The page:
The quintessential summer read: a sharp, poignant coming-of-age novel about the magic of camp and the enduring power of female friendship, for readers of Stephanie Danler, Anton DiSclafani, Jennifer Close, and Curtis Sittenfeld. At what point does childhood end and adulthood begin? Mandy Berman s evocative debut novel captures, through the lens of summer camp, a place that only appears to be untouched by the passing of time, both the thrills and pain of growing up. Rachel Rivkin and Fiona Larkin used to treasure their summers together as campers at Camp Marigold. Now, reunited as counselors after their first year of college, their relationship is more complicated. Rebellious Rachel, a street-smart city kid raised by a single mother, has been losing patience with her best friend s insecurities; Fiona, the middle child of a not-so-perfect suburban family, envies Rachel s popularity with their campers and fellow counselors. For the first time, the two friends start keeping secrets from each other. Through them, as well as from the perspectives of their fellow counselors, campers, and families, we witness the tensions of the turbulent summer build to a tragic event, which forces Rachel and Fiona to confront their pasts and the adults they re becoming. A seductive blast of nostalgia, a striking portrait of adolescent longing, and a tribute to both the complicated nature and the enduring power of female friendship, Perennials will speak to everyone who still remembers that bittersweet moment when innocence is lost forever.
To be honest, as soon as I read the blurb, I was already in love with this novel. Female friendships AND camp? Count me in! And yes. I’m perfectly aware that most of the reviews aren’t glowing and that some of you didn’t fall in love with this book as I did. But hey, sometimes those books are the most interesting ones. The same thing happened with You Don’t Know Me. While I was reading, I knew it wouldn’t be a story that I could recommend to everyone, but I was enjoying it so much that I didn’t care.
Perennials was so not what I expected in the first place. There wasn’t a main character or two, but various protagonists sharing their camp routines. Some of the book was set in the year 2000, but most of it was in 2006, when two of the main characters, Rachel and Fiona, are nineteen and working as counselors in Camp Marigold. We also meet Helen, Fiona’s much wilder sister, Sheera, Mo, Nell… and some of the other counselors as well.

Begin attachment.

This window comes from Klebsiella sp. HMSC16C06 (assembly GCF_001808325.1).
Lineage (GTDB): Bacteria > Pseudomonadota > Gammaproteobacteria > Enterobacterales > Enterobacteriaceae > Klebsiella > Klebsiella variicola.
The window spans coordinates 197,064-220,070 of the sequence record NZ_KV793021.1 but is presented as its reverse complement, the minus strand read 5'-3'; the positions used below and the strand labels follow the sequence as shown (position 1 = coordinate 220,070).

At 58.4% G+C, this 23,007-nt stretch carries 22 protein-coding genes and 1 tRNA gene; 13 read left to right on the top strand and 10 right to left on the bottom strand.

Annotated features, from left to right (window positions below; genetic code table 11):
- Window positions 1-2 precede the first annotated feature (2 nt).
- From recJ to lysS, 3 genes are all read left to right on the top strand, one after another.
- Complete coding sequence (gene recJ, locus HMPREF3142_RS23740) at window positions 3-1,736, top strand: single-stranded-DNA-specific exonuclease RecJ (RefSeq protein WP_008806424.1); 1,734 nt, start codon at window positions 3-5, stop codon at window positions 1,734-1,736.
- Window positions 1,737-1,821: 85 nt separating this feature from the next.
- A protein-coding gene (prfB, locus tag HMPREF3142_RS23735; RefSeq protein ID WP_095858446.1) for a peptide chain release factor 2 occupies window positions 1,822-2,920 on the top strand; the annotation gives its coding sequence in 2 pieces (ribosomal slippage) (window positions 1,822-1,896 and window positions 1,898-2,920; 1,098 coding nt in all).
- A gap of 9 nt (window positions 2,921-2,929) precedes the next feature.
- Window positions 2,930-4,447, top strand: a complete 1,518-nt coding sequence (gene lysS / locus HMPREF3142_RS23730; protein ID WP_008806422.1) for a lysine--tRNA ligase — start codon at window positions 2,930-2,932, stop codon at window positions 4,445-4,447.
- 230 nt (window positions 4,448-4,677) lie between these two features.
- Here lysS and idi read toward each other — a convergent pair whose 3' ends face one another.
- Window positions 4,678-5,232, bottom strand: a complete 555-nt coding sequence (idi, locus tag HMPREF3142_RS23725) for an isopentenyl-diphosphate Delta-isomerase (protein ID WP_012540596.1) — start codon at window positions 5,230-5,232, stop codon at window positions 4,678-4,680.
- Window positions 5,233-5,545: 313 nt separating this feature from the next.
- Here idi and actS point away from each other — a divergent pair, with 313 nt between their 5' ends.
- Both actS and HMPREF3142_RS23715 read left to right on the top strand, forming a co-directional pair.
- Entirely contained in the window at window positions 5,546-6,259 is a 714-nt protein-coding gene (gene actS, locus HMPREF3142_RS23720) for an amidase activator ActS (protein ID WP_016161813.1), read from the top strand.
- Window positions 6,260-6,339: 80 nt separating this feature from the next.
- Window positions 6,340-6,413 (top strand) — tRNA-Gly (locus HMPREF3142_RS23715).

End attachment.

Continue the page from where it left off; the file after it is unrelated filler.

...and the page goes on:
My favorite character was, surprisingly, Rachel. I know that Rachel is not the typical choice and she did make some mistakes, but I admired her attitude towards life. Despite her flaws, she was a really good person and she loved Fiona for who she really was: they were opposites but they complemented each other. I think I enjoyed their interactions so much because we’ve all had those friends from childhood: years go by and you know you have nothing in common anymore, but you still try to stay friends because of everything you’ve been through together. Too many memories.
There are various themes portrayed in this beautiful novel. I’d say friendship is the most obvious one, but this was also what I’d call the “perfect coming of age novel”. I don’t think I’ve ever read a novel that captures the coming of age phase as well as Perennials did. It’s about feeling left out, about first loves, about grief and, of course, about family, too.
The writing was my favorite part. Although there wasn’t much going on here (this is not a novel filled with action) Mandy Berman had a way of describing their everyday lives that had me utterly absorbed. I could’ve read about this people’s dreams and hopes forever. The writing was smooth and simple, beautiful and emotional at the same time. And by the time I reached the final part of the book, I was in tears.
Netgalley, Lake Union Publishing, 2017